• Level one – promote employee well-being and prevent mental distress, for example through tips on the intranet and management training around softer skills.
  • Level two – identify distress and intervene early on to prevent it from escalating, through an online stress risk assessment for employees and companion training for line managers.
  • Level three – support and treatments for people experiencing mental health problems. Employees are encouraged to work with their line manager to produce an ‘advance directive’ to identify early warning signs and establish a plan of action for if they become distressed.

As part of this framework, British Telecom has also recently launched a Cognitive Behavioural Therapy service for staff experiencing mild-to-moderate mental health problems that do not need to be diagnosed by a doctor. Around 200 employees have used this service so far, and satisfaction rates have been very high.

Working Well guide and resources

As an employer or manager, you know it’s your people who provide the greatest potential for success in your business. Maintaining optimal mental health at work is too important to be left to chance: employees and employers will benefit from an active approach towards mental health in the workplace.

Working Well guide and resources from the Mental Health Foundation.

Mental health – five ways to wellbeing

The Mental Health Foundation has resources available on five ways to wellbeing:

  • give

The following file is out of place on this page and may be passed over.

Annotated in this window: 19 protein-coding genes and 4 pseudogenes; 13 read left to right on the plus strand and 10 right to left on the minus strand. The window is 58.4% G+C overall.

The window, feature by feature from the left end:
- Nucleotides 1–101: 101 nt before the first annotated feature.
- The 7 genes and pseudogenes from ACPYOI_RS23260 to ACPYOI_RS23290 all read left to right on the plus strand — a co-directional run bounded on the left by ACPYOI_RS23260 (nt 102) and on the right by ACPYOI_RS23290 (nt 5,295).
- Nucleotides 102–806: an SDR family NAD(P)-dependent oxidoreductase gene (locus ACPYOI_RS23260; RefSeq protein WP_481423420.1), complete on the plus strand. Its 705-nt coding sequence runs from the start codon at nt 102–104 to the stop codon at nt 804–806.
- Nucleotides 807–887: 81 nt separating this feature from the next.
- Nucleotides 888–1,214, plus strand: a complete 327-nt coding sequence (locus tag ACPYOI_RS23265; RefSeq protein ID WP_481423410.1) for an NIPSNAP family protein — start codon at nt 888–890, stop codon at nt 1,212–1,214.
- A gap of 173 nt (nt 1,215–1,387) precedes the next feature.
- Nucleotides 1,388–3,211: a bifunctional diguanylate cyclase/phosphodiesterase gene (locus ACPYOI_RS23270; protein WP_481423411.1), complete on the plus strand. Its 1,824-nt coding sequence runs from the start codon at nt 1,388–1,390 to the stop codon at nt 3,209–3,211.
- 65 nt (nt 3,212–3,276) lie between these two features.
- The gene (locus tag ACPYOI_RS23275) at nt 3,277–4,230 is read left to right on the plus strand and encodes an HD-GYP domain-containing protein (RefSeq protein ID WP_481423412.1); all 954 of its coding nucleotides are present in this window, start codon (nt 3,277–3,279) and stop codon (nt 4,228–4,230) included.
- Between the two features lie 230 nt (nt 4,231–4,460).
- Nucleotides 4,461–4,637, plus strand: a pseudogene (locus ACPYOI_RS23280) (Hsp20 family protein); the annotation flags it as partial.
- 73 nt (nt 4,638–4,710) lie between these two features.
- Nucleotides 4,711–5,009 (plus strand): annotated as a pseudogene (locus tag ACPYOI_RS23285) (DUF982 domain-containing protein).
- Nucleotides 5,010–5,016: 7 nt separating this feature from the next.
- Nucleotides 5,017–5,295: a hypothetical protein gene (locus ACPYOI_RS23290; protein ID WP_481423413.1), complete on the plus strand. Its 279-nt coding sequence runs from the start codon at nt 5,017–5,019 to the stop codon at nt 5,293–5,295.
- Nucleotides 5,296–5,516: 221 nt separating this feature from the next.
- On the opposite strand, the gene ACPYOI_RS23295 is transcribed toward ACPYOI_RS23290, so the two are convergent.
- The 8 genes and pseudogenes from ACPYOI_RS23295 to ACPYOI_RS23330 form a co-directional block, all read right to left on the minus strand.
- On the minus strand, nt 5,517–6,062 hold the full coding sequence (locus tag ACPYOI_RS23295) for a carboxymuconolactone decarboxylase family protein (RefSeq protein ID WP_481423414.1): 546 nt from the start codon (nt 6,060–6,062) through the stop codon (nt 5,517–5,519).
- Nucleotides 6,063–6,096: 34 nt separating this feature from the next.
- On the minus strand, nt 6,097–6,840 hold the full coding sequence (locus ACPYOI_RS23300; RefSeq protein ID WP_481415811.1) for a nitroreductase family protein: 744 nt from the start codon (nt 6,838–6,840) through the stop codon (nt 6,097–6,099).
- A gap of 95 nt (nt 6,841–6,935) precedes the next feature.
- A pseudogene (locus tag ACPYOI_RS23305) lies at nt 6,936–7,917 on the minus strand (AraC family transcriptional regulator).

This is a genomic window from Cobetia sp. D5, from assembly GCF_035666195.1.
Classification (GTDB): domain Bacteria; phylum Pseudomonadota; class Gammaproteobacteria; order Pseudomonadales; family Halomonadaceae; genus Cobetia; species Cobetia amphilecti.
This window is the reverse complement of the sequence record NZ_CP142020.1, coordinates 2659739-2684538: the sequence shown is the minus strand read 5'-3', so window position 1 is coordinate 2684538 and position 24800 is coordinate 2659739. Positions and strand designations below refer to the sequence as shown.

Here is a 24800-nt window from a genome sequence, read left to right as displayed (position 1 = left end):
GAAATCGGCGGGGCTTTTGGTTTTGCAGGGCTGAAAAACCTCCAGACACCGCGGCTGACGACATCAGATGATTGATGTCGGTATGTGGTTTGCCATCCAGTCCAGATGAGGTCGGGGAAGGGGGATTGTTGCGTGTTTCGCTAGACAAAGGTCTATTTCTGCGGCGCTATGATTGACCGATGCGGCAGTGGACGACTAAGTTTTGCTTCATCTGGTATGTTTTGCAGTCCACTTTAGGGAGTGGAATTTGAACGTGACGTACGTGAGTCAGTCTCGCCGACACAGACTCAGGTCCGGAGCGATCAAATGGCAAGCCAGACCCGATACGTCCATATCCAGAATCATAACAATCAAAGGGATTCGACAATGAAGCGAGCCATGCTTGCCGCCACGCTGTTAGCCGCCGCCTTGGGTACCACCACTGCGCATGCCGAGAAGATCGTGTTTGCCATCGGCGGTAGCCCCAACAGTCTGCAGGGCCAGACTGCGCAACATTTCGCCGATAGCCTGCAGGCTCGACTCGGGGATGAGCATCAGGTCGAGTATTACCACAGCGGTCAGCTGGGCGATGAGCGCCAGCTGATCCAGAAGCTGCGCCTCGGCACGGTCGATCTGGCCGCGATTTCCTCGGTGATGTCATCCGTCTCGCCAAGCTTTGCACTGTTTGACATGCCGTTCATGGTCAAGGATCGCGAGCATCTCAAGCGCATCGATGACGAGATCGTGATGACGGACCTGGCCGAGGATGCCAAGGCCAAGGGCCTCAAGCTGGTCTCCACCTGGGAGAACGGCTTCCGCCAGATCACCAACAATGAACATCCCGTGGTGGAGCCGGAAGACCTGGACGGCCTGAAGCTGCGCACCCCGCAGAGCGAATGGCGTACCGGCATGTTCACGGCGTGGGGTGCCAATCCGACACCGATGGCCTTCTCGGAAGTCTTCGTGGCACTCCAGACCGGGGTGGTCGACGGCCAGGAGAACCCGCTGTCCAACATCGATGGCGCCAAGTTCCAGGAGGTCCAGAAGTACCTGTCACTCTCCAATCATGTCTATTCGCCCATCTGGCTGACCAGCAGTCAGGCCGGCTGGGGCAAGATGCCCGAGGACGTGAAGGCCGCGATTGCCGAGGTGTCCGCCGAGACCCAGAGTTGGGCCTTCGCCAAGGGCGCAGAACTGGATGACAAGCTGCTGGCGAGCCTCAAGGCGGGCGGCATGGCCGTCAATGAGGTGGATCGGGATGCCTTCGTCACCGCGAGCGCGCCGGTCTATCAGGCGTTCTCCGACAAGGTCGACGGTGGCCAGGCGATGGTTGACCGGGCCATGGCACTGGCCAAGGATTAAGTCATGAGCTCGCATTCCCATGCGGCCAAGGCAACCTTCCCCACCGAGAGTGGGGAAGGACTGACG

• be active
  • keep learning
  • connect
  • take notice.

Working with Anxiety

A YouTube video that explores how anxiety affects the ability to work [YouTube] and carry out other day to day activities, and highlights key ways to aid recovery.

Succeeding in job interviews’ by New Zealand Immigration

Advice for people going into an interview,by New Zealand Immigration.

4.4 Technology tips

Advances in technology have made it possible for many disabled people to participate in the workplace. The right technology can be an enabler while the wrong technology can create barriers.

Modern computer hardware and software can be adjusted to meet the needs of many disabled employees. For example, Microsoft Windows has ‘Ease of Access’ tools which include several options for screen magnification and contrast, adjustments to mouse and keyboard, screen reading, speech recognition, and visual alternatives to sounds. Modern telephones are also generally compatible with hearing aids and will have adjustments for volume and screen brightness.

Employees may need assistance to set up these options correctly.

A number of employees will need more specialist options.

Specialist options:

  • computer monitor
  • keyboard or mouse
  • headset with hearing aid connection
  • screen magnification (higher than 16x)
  • screen reading software
  • electronic magnifiers (CCTV readers)
  • speech recognition software
  • access to video remote sign language interpreters
  • Braille printer.

It’s best to get specialist advice to select the right options for a particular employee. Advice is generally available from the relevant specialist service providers.

Funding may be available for high-cost IT modifications (see Support Funds earlier in this section).

It’s also best to work with your IT department early in the discussions to ensure that the identified solutions will work within the particular environment.

It often takes time to implement alternate technology as IT needs to learn about the tool(s) and maintain security of their network. In addition, they may need to work outside the normal agency policies. Ideally, an IT department should have a single point of contact for implementing IT solutions for disabled employees.